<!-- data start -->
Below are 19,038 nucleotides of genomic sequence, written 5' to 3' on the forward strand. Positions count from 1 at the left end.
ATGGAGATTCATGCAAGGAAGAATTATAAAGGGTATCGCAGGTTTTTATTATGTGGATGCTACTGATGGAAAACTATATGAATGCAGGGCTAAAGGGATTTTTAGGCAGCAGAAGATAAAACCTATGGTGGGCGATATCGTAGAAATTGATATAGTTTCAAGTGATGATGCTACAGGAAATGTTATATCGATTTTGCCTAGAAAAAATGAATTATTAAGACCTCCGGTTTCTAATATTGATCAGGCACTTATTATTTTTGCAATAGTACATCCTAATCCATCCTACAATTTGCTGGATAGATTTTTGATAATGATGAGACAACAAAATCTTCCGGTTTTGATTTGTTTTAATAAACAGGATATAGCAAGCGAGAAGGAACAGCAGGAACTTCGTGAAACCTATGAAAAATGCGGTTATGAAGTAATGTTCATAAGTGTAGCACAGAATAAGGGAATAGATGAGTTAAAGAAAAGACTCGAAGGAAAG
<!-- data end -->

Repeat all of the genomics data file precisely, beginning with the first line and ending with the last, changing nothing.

Below are 19,038 nucleotides of genomic sequence, written 5' to 3' on the forward strand. Positions count from 1 at the left end.
ATGGAGATTCATGCAAGGAAGAATTATAAAGGGTATCGCAGGTTTTTATTATGTGGATGCTACTGATGGAAAACTATATGAATGCAGGGCTAAAGGGATTTTTAGGCAGCAGAAGATAAAACCTATGGTGGGCGATATCGTAGAAATTGATATAGTTTCAAGTGATGATGCTACAGGAAATGTTATATCGATTTTGCCTAGAAAAAATGAATTATTAAGACCTCCGGTTTCTAATATTGATCAGGCACTTATTATTTTTGCAATAGTACATCCTAATCCATCCTACAATTTGCTGGATAGATTTTTGATAATGATGAGACAACAAAATCTTCCGGTTTTGATTTGTTTTAATAAACAGGATATAGCAAGCGAGAAGGAACAGCAGGAACTTCGTGAAACCTATGAAAAATGCGGTTATGAAGTAATGTTCATAAGTGTAGCACAGAATAAGGGAATAGATGAGTTAAAGAAAAGACTCGAAGGAAAG